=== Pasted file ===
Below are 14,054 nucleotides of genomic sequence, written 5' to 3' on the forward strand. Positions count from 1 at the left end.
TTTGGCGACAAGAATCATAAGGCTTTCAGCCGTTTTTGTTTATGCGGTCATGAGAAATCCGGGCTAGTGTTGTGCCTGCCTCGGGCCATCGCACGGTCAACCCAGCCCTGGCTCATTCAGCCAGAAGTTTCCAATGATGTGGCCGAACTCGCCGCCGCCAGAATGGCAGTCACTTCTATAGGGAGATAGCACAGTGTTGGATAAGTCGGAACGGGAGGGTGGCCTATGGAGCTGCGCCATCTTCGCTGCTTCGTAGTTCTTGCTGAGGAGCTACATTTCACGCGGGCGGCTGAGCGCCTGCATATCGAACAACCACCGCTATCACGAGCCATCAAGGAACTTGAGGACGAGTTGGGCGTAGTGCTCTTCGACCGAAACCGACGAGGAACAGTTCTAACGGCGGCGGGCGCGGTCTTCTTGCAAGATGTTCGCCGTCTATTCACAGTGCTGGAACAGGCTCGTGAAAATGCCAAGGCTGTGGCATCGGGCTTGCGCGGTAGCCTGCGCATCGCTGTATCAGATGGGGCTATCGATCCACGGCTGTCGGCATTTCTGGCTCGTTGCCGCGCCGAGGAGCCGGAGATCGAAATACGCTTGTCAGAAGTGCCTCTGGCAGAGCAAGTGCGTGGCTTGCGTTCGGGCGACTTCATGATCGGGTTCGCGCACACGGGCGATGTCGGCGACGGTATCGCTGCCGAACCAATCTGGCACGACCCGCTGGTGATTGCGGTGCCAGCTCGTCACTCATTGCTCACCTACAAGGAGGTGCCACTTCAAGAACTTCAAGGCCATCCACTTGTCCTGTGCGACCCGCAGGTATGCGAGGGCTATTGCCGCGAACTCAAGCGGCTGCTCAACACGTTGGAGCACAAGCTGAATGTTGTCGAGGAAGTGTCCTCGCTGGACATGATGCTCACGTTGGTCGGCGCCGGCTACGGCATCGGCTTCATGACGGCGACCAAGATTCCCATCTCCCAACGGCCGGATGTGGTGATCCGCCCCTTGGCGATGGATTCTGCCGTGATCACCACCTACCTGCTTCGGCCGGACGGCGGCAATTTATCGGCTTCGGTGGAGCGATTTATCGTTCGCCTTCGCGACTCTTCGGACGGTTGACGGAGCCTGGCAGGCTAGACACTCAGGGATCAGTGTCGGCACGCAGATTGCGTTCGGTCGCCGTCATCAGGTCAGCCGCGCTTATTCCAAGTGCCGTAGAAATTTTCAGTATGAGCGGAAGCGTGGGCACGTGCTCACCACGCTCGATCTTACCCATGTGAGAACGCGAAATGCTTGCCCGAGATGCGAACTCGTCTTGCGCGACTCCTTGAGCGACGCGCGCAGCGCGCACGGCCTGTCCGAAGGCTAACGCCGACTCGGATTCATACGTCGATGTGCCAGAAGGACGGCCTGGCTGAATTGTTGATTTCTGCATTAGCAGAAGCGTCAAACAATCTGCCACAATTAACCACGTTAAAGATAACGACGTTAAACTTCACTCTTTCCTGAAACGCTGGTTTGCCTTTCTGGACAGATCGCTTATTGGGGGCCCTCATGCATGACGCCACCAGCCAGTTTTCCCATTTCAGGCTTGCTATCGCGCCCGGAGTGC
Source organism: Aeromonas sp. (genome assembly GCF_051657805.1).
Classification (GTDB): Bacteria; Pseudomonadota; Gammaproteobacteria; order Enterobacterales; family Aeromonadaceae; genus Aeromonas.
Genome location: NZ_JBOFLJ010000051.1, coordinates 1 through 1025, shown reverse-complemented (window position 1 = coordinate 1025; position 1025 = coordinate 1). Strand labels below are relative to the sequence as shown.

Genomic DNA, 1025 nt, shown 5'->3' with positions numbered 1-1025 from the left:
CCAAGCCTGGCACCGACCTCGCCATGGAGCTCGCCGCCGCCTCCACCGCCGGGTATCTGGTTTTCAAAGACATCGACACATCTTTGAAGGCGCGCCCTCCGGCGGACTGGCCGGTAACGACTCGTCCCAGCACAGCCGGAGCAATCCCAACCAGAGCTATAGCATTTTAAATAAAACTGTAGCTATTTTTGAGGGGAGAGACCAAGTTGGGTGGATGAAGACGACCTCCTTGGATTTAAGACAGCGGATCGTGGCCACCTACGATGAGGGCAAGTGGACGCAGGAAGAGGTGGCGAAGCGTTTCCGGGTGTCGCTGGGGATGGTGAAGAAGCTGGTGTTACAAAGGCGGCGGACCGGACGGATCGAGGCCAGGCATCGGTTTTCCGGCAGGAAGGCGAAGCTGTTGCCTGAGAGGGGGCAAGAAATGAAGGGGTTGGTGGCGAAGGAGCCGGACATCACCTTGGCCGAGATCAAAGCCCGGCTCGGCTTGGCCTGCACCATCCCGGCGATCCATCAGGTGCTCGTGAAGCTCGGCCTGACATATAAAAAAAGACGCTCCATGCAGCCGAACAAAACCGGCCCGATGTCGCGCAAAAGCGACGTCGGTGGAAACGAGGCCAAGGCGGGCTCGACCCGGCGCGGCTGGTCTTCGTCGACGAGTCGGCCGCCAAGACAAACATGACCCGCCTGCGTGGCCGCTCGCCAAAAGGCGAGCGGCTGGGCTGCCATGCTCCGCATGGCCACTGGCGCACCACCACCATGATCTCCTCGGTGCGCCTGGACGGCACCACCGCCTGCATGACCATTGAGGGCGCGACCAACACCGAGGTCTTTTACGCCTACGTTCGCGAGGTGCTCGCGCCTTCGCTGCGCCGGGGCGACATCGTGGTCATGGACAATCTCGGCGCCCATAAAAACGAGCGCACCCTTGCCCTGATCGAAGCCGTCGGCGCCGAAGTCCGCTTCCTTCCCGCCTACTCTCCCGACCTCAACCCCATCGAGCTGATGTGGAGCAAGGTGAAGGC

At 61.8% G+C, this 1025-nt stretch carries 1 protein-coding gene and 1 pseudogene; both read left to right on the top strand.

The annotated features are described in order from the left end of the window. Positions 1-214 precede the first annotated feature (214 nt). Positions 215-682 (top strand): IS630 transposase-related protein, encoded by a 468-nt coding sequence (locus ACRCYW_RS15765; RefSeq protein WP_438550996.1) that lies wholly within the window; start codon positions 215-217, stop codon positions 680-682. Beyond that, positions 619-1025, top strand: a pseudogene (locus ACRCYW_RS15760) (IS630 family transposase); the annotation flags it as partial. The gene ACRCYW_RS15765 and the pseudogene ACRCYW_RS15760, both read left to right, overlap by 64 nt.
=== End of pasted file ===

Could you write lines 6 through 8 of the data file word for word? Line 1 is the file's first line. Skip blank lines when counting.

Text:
Genomic DNA, 1025 nt, shown 5'->3' with positions numbered 1-1025 from the left:
CCAAGCCTGGCACCGACCTCGCCATGGAGCTCGCCGCCGCCTCCACCGCCGGGTATCTGGTTTTCAAAGACATCGACACATCTTTGAAGGCGCGCCCTCCGGCGGACTGGCCGGTAACGACTCGTCCCAGCACAGCCGGAGCAATCCCAACCAGAGCTATAGCATTTTAAATAAAACTGTAGCTATTTTTGAGGGGAGAGACCAAGTTGGGTGGATGAAGACGACCTCCTTGGATTTAAGACAGCGGATCGTGGCCACCTACGATGAGGGCAAGTGGACGCAGGAAGAGGTGGCGAAGCGTTTCCGGGTGTCGCTGGGGATGGTGAAGAAGCTGGTGTTACAAAGGCGGCGGACCGGACGGATCGAGGCCAGGCATCGGTTTTCCGGCAGGAAGGCGAAGCTGTTGCCTGAGAGGGGGCAAGAAATGAAGGGGTTGGTGGCGAAGGAGCCGGACATCACCTTGGCCGAGATCAAAGCCCGGCTCGGCTTGGCCTGCACCATCCCGGCGATCCATCAGGTGCTCGTGAAGCTCGGCCTGACATATAAAAAAAGACGCTCCATGCAGCCGAACAAAACCGGCCCGATGTCGCGCAAAAGCGACGTCGGTGGAAACGAGGCCAAGGCGGGCTCGACCCGGCGCGGCTGGTCTTCGTCGACGAGTCGGCCGCCAAGACAAACATGACCCGCCTGCGTGGCCGCTCGCCAAAAGGCGAGCGGCTGGGCTGCCATGCTCCGCATGGCCACTGGCGCACCACCACCATGATCTCCTCGGTGCGCCTGGACGGCACCACCGCCTGCATGACCATTGAGGGCGCGACCAACACCGAGGTCTTTTACGCCTACGTTCGCGAGGTGCTCGCGCCTTCGCTGCGCCGGGGCGACATCGTGGTCATGGACAATCTCGGCGCCCATAAAAACGAGCGCACCCTTGCCCTGATCGAAGCCGTCGGCGCCGAAGTCCGCTTCCTTCCCGCCTACTCTCCCGACCTCAACCCCATCGAGCTGATGTGGAGCAAGGTGAAGGC

At 61.8% G+C, this 1025-nt stretch carries 1 protein-coding gene and 1 pseudogene; both read left to right on the top strand.